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Systemic barriers and stereotypes can keep women, girls and other underrepresented groups from pursuing careers in STEM.

By Sakeina Syed, The Globe, and Mail

Prior to this summer, Patricia Kennedy had never been to the Northwest Territories. But for the past five weeks, she’s been living in Norman Wells, NWT, teaching STEM to youth.

Each day, she heads to camp to run activities with groups ranging in age from four to 16. They work on engineering design builds, coding activities and learn about chemistry and biology. The programs are also visited by local Indigenous knowledge holders or elders, who help Indigenous youth make connections to the STEM that already exists in their own communities.

“I’ve learned so much,” says Ms. Kennedy, who is an undergraduate student at the University of Ottawa studying engineering and computer science. “It’s really opened my eyes, and it’s been an amazing experience.”

The STEM camp is an initiative run by Actua, a national organization that works to engage youth across the country with science and technology programs.

With special emphasis on bridging the “digital divide,” Actua runs programs focused on communities underrepresented in STEM fields. These include their National Girls Program, Indigenous Youth in STEM (InSTEM) Program and Black Youth in STEM Program.

“STEM equity means creating an environment, creating a space for youth regardless of their gender, regardless of their socio-economic status,” says Jennifer Ladipo, national program manager at Actua. “Creating that sense of fun and magic for all kids, all youth, all genders, all races, is really what STEM equity means to me.”

Bridging the ‘digital divide’
Jennifer Flanagan is the CEO of Actua and has been involved since she helped start a University of New Brunswick chapter more than 20 years ago.

“What has long been understood by us at Actua is that there are deep inequities in access to education writ large,” she says. “Certainly in access to experiences that enrich that education or build skills outside of that education.”

Ms. Flanagan notes that “huge improvements” have been made, such as some university programs achieving equal participation of women. However, she says that in engaging with young girls through Actua’s initiatives, the organization encounters ongoing challenges.

“Stereotypes are unfortunately alive and well,” she says. “We’re still dealing with a significant amount of systemic barriers that impact girls and young women both in the work force – which we hear about all the time – but also just in their daily lives.”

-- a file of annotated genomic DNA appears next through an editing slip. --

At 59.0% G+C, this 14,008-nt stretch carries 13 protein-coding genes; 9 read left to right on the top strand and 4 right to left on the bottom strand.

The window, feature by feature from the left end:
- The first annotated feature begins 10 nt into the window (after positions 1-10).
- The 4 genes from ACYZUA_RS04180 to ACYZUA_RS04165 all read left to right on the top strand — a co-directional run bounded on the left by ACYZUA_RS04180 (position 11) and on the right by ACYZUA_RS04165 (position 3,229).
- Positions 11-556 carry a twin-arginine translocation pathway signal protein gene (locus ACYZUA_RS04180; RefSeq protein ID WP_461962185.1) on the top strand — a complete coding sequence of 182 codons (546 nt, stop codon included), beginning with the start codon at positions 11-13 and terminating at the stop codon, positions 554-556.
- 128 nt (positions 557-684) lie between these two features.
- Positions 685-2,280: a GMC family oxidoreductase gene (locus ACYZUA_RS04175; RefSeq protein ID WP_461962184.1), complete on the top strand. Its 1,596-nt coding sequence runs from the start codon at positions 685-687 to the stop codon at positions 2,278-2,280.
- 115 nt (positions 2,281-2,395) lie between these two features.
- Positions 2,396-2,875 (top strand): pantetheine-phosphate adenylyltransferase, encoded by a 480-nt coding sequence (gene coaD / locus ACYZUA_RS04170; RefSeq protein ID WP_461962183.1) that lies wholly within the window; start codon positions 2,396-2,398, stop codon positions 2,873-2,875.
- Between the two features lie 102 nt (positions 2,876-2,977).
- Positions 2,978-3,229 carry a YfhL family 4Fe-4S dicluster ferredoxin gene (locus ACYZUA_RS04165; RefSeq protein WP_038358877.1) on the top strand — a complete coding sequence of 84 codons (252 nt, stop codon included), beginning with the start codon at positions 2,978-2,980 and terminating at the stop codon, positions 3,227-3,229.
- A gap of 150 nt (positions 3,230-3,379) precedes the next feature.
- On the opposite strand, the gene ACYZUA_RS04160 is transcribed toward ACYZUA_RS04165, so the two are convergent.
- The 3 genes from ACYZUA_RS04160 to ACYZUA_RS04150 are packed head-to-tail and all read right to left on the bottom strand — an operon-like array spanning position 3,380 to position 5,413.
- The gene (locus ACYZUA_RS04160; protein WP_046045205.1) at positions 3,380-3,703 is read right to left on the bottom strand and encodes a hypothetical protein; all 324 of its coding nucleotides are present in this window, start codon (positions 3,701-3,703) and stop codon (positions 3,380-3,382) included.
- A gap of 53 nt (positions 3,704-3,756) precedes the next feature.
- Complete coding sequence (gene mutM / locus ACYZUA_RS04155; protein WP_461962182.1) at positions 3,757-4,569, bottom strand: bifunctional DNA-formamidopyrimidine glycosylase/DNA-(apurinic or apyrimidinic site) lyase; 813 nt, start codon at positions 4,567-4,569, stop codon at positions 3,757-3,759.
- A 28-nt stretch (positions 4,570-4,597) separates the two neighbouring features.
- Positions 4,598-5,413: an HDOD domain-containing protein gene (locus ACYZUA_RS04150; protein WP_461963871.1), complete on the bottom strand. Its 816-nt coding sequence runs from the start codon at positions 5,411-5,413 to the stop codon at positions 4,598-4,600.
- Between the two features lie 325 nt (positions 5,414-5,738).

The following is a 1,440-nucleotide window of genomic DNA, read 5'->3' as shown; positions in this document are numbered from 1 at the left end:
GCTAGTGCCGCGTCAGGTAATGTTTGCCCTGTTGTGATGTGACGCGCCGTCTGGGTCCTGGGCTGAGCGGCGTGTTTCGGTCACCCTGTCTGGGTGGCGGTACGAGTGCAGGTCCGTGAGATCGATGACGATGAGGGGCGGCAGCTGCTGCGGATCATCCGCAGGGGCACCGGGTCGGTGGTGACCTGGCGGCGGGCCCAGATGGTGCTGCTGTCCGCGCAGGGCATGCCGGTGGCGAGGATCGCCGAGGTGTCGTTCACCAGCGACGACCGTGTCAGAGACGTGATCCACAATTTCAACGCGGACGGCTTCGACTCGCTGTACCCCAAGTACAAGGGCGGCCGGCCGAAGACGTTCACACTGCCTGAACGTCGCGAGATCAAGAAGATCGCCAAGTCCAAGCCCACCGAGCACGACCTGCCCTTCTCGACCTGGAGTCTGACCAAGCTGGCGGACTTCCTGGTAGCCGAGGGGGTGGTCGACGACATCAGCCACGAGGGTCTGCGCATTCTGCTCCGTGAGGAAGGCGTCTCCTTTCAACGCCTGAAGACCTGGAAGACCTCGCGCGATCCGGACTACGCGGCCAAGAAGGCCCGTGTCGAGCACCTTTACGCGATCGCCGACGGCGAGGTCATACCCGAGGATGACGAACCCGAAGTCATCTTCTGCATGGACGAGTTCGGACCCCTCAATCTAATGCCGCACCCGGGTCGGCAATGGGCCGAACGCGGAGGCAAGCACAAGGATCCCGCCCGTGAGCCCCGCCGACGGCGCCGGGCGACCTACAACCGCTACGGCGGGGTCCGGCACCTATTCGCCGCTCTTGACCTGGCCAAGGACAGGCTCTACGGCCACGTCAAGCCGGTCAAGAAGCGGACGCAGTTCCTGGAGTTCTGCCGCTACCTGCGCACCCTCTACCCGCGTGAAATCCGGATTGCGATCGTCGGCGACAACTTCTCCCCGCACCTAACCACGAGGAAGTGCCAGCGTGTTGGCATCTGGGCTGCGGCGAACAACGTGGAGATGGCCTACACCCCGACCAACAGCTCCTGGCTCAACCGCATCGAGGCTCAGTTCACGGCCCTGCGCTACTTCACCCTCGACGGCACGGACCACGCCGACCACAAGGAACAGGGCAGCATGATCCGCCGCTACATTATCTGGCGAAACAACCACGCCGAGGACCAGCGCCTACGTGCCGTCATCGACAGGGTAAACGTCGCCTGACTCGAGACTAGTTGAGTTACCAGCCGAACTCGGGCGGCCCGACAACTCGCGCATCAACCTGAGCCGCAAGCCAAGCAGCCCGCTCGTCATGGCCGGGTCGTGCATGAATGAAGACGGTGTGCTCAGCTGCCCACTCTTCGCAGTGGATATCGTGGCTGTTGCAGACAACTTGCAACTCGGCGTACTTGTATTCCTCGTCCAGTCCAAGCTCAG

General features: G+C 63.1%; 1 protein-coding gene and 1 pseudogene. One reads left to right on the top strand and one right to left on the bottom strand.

An engineer by profession, Ms. Ladipo has been committed to equity since early in her career. While in university, she started an initiative called The STEM Girl in the hopes of empowering young girls: “I started writing children’s books, trying to encourage young girls to see fascination in STEM and have role models, especially at very young ages.”

Actua STEM programs are often facilitated by youth, for youth, Ms. Ladipo says, such as the summer camps run by undergraduate students such as Ms. Kennedy.

“[It’s] giving [young people] the chance to see role models that look like them, and see people and talk to people that might have the same experiences as them,” Ms. Ladipo says. “To show them that their own experiences are valuable, that they are needed.”

Ms. Flanagan stresses the need for programs like these, now more than ever, particularly considering the number of women who left the work force through the pandemic.

“We worry that will continue to slide [women’s] progress backwards,” she says. “So this work has never before been so important to our economy.”

Science as part of everyday life
Recently, Ms. Kennedy went on a field trip with her campers during their module on plants and medicine. They gathered plants from local fields, then learned from an Indigenous knowledge holder about the different uses for those plants.

“I find a lot of the time in school, STEM concepts are very abstract, and they’re not really related to things in your community or things you might be interested in,” says Ms. Kennedy. “Showing them that STEM can be fun and interesting and relevant to their lives is important at any age.”

By developing programs in partnership with communities, Actua is able to connect lessons to what youth might already see in their own lives, Ms. Flanagan says. “In the case of our Northern outreach programs, [it’s] 20-plus years that we have been working with Northern and Inuit communities.”

Actua has grown over the years, with 1,000 undergraduate students and 350,000 youth participating in the organization’s programs. This has only been possible, Ms. Flanagan says, through a “hyper-local” focus.